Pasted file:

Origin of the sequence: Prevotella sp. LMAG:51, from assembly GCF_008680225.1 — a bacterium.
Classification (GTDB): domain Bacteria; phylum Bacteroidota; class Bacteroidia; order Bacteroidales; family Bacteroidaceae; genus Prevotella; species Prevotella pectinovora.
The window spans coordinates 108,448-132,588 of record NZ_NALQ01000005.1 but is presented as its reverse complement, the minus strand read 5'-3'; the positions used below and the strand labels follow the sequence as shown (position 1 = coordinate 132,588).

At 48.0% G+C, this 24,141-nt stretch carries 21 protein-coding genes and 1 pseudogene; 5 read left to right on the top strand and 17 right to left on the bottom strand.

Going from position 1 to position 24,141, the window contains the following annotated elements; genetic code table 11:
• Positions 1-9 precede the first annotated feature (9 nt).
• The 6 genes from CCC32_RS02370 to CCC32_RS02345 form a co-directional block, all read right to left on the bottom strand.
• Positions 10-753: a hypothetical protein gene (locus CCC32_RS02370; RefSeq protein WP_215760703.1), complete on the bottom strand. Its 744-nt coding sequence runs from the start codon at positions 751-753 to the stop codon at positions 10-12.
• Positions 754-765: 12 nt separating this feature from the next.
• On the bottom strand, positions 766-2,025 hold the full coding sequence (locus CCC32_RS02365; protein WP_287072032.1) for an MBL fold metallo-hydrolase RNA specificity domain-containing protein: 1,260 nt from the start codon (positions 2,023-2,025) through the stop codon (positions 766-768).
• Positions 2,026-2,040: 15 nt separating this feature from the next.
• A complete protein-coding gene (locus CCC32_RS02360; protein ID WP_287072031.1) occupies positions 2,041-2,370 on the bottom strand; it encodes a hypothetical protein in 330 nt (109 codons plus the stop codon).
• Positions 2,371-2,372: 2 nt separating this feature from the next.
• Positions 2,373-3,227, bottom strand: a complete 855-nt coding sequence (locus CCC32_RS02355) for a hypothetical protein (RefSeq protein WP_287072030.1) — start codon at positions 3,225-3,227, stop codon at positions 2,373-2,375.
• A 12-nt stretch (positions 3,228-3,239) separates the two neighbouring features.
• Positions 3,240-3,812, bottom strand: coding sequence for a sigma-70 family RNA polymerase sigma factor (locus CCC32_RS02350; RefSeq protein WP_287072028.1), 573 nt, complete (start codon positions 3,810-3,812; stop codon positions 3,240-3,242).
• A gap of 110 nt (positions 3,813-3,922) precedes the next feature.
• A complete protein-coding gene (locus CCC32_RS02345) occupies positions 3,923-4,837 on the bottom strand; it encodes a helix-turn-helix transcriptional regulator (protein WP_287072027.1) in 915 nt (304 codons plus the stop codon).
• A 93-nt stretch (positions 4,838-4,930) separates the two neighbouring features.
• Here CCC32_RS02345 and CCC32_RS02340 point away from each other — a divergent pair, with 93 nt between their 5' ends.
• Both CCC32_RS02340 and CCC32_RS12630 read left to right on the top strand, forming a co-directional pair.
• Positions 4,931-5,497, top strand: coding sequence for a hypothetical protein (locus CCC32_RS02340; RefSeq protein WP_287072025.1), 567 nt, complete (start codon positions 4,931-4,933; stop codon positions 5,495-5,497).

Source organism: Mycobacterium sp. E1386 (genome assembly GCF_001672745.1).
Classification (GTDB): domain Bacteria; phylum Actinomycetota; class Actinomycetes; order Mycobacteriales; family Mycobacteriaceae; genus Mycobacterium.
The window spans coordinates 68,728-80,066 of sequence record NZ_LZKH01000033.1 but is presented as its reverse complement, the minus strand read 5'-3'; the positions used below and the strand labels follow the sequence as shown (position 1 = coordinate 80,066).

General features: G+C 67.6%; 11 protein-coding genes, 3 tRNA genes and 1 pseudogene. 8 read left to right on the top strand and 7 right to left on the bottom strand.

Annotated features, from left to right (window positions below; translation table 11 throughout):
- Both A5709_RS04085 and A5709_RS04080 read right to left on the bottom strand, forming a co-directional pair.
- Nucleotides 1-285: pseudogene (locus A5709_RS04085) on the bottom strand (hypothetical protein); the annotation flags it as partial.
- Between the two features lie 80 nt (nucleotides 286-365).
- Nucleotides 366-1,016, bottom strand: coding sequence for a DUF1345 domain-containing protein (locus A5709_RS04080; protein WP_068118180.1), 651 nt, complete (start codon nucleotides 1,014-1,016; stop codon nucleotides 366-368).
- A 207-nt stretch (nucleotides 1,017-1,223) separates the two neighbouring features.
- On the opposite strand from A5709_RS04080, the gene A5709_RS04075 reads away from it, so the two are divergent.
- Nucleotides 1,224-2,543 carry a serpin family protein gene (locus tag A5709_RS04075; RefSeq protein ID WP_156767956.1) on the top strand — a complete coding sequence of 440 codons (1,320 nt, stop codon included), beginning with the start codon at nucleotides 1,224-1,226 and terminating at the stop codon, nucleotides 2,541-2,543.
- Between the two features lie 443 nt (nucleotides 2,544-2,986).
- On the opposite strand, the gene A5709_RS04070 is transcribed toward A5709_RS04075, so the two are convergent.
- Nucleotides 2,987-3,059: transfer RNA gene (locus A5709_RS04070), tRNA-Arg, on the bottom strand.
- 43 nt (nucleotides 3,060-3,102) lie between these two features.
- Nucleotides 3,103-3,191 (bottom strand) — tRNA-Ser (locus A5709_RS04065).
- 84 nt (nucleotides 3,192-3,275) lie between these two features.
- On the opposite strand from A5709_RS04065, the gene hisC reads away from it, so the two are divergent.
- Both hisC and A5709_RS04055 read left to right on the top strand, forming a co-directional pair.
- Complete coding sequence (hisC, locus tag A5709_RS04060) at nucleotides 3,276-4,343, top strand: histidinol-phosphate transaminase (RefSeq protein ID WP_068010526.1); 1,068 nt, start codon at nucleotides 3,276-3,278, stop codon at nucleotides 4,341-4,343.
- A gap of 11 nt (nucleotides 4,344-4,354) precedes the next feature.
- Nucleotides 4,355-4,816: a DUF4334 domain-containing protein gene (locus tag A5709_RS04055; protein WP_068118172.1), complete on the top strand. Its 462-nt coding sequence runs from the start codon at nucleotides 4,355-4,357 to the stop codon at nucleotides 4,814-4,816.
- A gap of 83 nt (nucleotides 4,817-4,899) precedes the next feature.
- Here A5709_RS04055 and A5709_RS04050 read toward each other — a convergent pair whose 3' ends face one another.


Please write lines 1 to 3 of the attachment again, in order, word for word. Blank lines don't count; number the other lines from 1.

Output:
Origin of the sequence: Prevotella sp. LMAG:51, from assembly GCF_008680225.1 — a bacterium.
Classification (GTDB): domain Bacteria; phylum Bacteroidota; class Bacteroidia; order Bacteroidales; family Bacteroidaceae; genus Prevotella; species Prevotella pectinovora.
The window spans coordinates 108,448-132,588 of record NZ_NALQ01000005.1 but is presented as its reverse complement, the minus strand read 5'-3'; the positions used below and the strand labels follow the sequence as shown (position 1 = coordinate 132,588).